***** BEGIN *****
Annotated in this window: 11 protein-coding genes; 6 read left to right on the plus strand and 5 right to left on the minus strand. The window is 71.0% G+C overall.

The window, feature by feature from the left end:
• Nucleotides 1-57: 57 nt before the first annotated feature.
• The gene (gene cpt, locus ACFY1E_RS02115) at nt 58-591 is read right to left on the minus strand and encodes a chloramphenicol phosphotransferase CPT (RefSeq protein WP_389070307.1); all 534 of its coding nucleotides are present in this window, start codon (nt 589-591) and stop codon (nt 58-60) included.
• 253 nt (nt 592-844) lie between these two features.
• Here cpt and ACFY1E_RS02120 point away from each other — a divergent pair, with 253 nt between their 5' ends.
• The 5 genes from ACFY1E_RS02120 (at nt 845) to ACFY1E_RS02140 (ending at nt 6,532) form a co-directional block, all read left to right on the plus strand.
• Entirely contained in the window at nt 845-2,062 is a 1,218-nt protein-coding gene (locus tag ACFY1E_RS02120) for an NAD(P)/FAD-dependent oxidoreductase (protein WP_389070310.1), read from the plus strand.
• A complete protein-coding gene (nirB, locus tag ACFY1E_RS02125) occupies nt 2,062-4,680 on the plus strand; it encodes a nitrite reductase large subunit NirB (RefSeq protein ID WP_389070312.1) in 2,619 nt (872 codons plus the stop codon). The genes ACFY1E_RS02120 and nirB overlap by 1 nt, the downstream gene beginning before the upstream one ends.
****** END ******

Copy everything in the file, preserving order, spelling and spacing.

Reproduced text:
Annotated in this window: 11 protein-coding genes; 6 read left to right on the plus strand and 5 right to left on the minus strand. The window is 71.0% G+C overall.

The window, feature by feature from the left end:
• Nucleotides 1-57: 57 nt before the first annotated feature.
• The gene (gene cpt, locus ACFY1E_RS02115) at nt 58-591 is read right to left on the minus strand and encodes a chloramphenicol phosphotransferase CPT (RefSeq protein WP_389070307.1); all 534 of its coding nucleotides are present in this window, start codon (nt 589-591) and stop codon (nt 58-60) included.
• 253 nt (nt 592-844) lie between these two features.
• Here cpt and ACFY1E_RS02120 point away from each other — a divergent pair, with 253 nt between their 5' ends.
• The 5 genes from ACFY1E_RS02120 (at nt 845) to ACFY1E_RS02140 (ending at nt 6,532) form a co-directional block, all read left to right on the plus strand.
• Entirely contained in the window at nt 845-2,062 is a 1,218-nt protein-coding gene (locus tag ACFY1E_RS02120) for an NAD(P)/FAD-dependent oxidoreductase (protein WP_389070310.1), read from the plus strand.
• A complete protein-coding gene (nirB, locus tag ACFY1E_RS02125) occupies nt 2,062-4,680 on the plus strand; it encodes a nitrite reductase large subunit NirB (RefSeq protein ID WP_389070312.1) in 2,619 nt (872 codons plus the stop codon). The genes ACFY1E_RS02120 and nirB overlap by 1 nt, the downstream gene beginning before the upstream one ends.